First, Elaine Wooton sent a note a couple weeks ago in regard to my chart of Education 1.0/2.0/3.0:
I am part of a group starting a school outside D.C. called The Freedom School (www.freedomschoolMD.com). Modeled after the Subdury Valley School (sudval.org) and sort of Summerhill in England. Democratic. Kids do whatever they want all day (in an environment the adults try to ensure is “rich” with opportunities) as long as they follow the rules that they made. Total age-mixing, no curriculum unless they want it… We are actually a homeschool coop that looks just like a school, because Maryland is “complicated” (the complication is about building codes, not about starting a “school”). (Next year, the co-op will run 5 days/week with a paid staff person.)
Holy cow! …a school/coop that tries to embrace the creativity inherent in kids rather than beating it out is worth following!
She also wrote:
Strangely, the kids have had “school” 3x week since September, and have formulated many, many rules about computer access. As it stands right now, they made a rule that they can only use the computers for play from 10-12 (academics are fine any time), so that they are entirely available for other activities in the afternoon. There have also been rules about time on/time off. Also, in this environment, the computer is a social thing, usually functioning as a triangle – two kids/one computer. One kid as the user and one as a coach (or backseat driver). The typical computer lab situation in schools is totally different, 25 headphoned kids on 25 machines. I think the public school computers should always have 2 jacks, so there can be that triangle. But I digress…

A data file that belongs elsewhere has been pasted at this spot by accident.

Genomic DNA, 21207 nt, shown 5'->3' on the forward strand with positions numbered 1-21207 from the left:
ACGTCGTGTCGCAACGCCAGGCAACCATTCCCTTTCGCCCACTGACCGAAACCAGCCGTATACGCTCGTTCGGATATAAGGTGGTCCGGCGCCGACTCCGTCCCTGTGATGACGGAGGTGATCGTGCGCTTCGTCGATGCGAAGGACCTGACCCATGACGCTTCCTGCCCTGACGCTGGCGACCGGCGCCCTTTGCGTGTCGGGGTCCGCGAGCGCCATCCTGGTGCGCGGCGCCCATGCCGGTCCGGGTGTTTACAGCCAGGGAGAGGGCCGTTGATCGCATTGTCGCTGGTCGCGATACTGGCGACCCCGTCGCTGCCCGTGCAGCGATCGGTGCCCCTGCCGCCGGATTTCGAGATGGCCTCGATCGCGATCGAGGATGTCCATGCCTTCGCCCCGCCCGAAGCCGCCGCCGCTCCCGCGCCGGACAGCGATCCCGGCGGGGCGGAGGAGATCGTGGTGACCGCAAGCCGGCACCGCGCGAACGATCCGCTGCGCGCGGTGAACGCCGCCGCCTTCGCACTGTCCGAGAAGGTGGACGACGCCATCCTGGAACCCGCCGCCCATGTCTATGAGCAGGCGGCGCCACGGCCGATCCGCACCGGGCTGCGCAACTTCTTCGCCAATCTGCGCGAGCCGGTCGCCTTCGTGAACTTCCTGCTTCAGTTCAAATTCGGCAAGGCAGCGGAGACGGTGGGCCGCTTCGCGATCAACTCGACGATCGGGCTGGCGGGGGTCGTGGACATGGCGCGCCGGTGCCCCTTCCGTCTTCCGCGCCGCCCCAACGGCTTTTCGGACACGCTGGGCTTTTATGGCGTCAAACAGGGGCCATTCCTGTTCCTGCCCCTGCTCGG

That is a fascinating example of a self-organizing system. I’ve seen this happen in other classrooms where adults make an effort to step aside, too. Kids are much better at teaching each other about technology and “managing” technology than adults. What would happen if these kids worked with each other (and with adults) to develop new technologies to support their learning and knowledge-producing environments?
Second, Mark Surman posted a critique of my critique of the Cape Town Declaration, where I “worry” that “open course materials will do little to change education.” I had asked: Is there something else that we should focus on where we can use new technological and social models to develop innovative tools for education? Mark responds:
The answer is: of course! There are dozens of things that pop to mind immediately: Tools that capture, share and evolve the tacit knowledge involved in teaching practices (LAMS). Peer-to-peer learning platforms where students support each other and teachers become more like facilitators (Kusasa). Sites that connect ‘amateur’ teachers with interested learners (The School of Everything). For-credit classes that embed students in the real time, hands on learning environment of an open source software community (Seneca College). Or simply DIY learning by doing, which is the point of the web and open source in the first place (Wikipedia). While most of these are nascent examples yet to scale or even prove themselves, they hint at where things are going.
It surprises me how many people jump to the conclusion that the Cape Town Declaration ignores all this. The people who wrote the Declaration — and I suspect most people who signed it — totally get how education can and is changing.
The problem is that the Cape Town Declaration doesn’t say any of that. Maybe a new declaration is needed?
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